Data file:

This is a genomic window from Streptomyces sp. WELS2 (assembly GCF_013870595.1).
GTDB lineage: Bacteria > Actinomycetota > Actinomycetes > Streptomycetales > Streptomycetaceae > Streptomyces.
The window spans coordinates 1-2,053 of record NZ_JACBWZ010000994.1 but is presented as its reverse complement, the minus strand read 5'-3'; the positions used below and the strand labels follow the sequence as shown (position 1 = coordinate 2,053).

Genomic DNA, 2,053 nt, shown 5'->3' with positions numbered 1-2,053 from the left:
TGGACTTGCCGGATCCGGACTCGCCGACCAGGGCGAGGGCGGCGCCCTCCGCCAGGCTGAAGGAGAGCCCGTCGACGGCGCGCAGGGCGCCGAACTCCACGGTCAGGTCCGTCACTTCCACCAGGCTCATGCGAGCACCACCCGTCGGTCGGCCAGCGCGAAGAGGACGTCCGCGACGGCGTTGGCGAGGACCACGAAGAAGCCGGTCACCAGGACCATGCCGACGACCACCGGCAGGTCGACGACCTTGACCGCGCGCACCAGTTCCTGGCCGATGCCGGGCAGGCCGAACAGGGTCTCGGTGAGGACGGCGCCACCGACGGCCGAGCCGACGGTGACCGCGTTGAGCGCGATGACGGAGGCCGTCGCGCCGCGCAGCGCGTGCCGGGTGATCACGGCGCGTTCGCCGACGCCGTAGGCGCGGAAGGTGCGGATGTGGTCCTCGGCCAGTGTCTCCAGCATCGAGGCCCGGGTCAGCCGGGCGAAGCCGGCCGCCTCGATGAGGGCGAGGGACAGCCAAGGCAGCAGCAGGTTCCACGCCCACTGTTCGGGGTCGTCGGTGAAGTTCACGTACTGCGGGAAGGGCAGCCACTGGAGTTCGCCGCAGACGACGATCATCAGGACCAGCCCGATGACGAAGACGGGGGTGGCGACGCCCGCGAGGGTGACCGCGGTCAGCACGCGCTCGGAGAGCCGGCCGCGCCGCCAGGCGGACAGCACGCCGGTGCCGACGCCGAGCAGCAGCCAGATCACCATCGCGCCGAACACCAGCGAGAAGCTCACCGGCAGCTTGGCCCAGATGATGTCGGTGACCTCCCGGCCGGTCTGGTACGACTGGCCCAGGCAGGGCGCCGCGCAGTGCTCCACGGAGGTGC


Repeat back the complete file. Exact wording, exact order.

This is a genomic window from Streptomyces sp. WELS2 (assembly GCF_013870595.1).
GTDB lineage: Bacteria > Actinomycetota > Actinomycetes > Streptomycetales > Streptomycetaceae > Streptomyces.
The window spans coordinates 1-2,053 of record NZ_JACBWZ010000994.1 but is presented as its reverse complement, the minus strand read 5'-3'; the positions used below and the strand labels follow the sequence as shown (position 1 = coordinate 2,053).

Genomic DNA, 2,053 nt, shown 5'->3' with positions numbered 1-2,053 from the left:
TGGACTTGCCGGATCCGGACTCGCCGACCAGGGCGAGGGCGGCGCCCTCCGCCAGGCTGAAGGAGAGCCCGTCGACGGCGCGCAGGGCGCCGAACTCCACGGTCAGGTCCGTCACTTCCACCAGGCTCATGCGAGCACCACCCGTCGGTCGGCCAGCGCGAAGAGGACGTCCGCGACGGCGTTGGCGAGGACCACGAAGAAGCCGGTCACCAGGACCATGCCGACGACCACCGGCAGGTCGACGACCTTGACCGCGCGCACCAGTTCCTGGCCGATGCCGGGCAGGCCGAACAGGGTCTCGGTGAGGACGGCGCCACCGACGGCCGAGCCGACGGTGACCGCGTTGAGCGCGATGACGGAGGCCGTCGCGCCGCGCAGCGCGTGCCGGGTGATCACGGCGCGTTCGCCGACGCCGTAGGCGCGGAAGGTGCGGATGTGGTCCTCGGCCAGTGTCTCCAGCATCGAGGCCCGGGTCAGCCGGGCGAAGCCGGCCGCCTCGATGAGGGCGAGGGACAGCCAAGGCAGCAGCAGGTTCCACGCCCACTGTTCGGGGTCGTCGGTGAAGTTCACGTACTGCGGGAAGGGCAGCCACTGGAGTTCGCCGCAGACGACGATCATCAGGACCAGCCCGATGACGAAGACGGGGGTGGCGACGCCCGCGAGGGTGACCGCGGTCAGCACGCGCTCGGAGAGCCGGCCGCGCCGCCAGGCGGACAGCACGCCGGTGCCGACGCCGAGCAGCAGCCAGATCACCATCGCGCCGAACACCAGCGAGAAGCTCACCGGCAGCTTGGCCCAGATGATGTCGGTGACCTCCCGGCCGGTCTGGTACGACTGGCCCAGGCAGGGCGCCGCGCAGTGCTCCACGGAGGTGC